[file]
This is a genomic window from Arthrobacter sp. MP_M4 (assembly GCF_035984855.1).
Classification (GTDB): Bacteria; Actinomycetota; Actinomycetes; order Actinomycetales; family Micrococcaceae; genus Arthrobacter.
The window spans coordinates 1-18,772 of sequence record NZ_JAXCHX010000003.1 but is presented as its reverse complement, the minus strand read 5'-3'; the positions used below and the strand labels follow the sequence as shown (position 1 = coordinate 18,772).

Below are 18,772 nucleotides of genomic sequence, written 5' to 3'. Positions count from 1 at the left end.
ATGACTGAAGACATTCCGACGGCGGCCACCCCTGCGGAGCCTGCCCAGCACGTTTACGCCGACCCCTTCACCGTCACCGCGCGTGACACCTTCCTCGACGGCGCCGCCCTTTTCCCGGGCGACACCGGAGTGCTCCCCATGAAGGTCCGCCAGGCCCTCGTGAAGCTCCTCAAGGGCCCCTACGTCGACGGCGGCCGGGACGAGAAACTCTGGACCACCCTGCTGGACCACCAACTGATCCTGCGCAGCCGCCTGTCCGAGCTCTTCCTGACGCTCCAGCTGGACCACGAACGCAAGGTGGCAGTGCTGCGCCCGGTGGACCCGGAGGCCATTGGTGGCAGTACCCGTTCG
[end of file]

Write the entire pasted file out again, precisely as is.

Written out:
This is a genomic window from Arthrobacter sp. MP_M4 (assembly GCF_035984855.1).
Classification (GTDB): Bacteria; Actinomycetota; Actinomycetes; order Actinomycetales; family Micrococcaceae; genus Arthrobacter.
The window spans coordinates 1-18,772 of sequence record NZ_JAXCHX010000003.1 but is presented as its reverse complement, the minus strand read 5'-3'; the positions used below and the strand labels follow the sequence as shown (position 1 = coordinate 18,772).

Below are 18,772 nucleotides of genomic sequence, written 5' to 3'. Positions count from 1 at the left end.
ATGACTGAAGACATTCCGACGGCGGCCACCCCTGCGGAGCCTGCCCAGCACGTTTACGCCGACCCCTTCACCGTCACCGCGCGTGACACCTTCCTCGACGGCGCCGCCCTTTTCCCGGGCGACACCGGAGTGCTCCCCATGAAGGTCCGCCAGGCCCTCGTGAAGCTCCTCAAGGGCCCCTACGTCGACGGCGGCCGGGACGAGAAACTCTGGACCACCCTGCTGGACCACCAACTGATCCTGCGCAGCCGCCTGTCCGAGCTCTTCCTGACGCTCCAGCTGGACCACGAACGCAAGGTGGCAGTGCTGCGCCCGGTGGACCCGGAGGCCATTGGTGGCAGTACCCGTTCG